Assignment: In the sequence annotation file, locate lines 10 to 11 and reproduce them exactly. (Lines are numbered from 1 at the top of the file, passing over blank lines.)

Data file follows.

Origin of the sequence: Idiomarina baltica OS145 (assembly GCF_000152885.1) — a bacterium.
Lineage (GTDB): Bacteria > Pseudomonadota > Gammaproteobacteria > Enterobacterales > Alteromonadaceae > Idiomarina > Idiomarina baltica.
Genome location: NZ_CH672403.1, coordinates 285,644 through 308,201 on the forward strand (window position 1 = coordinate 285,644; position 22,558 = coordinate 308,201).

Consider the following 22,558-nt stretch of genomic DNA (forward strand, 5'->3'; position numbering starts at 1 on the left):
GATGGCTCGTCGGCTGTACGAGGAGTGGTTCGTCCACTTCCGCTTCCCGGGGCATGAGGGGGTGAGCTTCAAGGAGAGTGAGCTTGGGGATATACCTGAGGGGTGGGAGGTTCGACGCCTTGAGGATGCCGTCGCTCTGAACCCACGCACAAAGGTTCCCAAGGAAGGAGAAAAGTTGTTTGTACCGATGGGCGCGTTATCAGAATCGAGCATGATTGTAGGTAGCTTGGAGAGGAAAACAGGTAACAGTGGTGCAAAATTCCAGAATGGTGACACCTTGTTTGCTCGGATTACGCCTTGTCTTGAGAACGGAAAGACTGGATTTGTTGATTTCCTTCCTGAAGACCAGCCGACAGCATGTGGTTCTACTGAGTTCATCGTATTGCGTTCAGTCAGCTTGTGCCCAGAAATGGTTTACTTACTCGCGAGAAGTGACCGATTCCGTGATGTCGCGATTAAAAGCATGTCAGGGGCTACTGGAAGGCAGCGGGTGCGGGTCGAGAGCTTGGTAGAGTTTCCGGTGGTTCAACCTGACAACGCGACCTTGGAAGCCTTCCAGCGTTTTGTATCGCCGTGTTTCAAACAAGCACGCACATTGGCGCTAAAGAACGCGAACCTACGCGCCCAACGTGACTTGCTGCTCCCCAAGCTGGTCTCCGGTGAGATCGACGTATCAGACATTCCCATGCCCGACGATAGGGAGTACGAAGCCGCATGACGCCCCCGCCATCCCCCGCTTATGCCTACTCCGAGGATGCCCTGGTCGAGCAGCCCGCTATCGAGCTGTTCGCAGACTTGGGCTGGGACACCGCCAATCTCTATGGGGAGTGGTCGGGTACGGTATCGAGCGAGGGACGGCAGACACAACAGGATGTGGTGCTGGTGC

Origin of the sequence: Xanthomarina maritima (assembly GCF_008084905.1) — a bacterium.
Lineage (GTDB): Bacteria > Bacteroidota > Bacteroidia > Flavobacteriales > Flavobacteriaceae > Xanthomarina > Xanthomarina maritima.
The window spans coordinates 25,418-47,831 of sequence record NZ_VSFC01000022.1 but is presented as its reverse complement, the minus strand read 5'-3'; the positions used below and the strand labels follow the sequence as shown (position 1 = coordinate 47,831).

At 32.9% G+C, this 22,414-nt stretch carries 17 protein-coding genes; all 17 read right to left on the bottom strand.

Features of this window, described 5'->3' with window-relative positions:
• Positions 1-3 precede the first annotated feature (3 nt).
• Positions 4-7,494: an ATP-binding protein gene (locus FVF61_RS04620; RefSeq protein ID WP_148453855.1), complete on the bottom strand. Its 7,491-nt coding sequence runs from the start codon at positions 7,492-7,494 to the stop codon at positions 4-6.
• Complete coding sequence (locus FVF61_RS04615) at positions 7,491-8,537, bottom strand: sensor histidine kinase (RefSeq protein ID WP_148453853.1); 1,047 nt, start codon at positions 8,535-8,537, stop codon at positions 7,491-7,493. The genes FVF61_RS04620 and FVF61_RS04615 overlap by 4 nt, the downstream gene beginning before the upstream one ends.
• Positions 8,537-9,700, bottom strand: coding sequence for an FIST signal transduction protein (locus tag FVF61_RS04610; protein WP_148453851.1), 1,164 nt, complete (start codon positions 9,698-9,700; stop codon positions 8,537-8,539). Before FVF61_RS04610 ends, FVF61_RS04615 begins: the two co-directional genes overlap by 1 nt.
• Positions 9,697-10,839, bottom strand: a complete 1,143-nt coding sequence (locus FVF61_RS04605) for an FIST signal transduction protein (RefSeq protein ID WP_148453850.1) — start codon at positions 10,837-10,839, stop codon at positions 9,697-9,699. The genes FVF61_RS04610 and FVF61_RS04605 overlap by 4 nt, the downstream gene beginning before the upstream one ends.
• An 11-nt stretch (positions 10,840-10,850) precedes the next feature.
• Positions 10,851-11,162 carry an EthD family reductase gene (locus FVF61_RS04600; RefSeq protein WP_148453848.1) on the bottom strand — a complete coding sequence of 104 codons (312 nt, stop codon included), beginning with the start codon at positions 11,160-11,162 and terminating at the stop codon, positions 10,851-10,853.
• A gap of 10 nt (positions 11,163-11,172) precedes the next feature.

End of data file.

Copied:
Features of this window, described 5'->3' with window-relative positions:
• Positions 1-3 precede the first annotated feature (3 nt).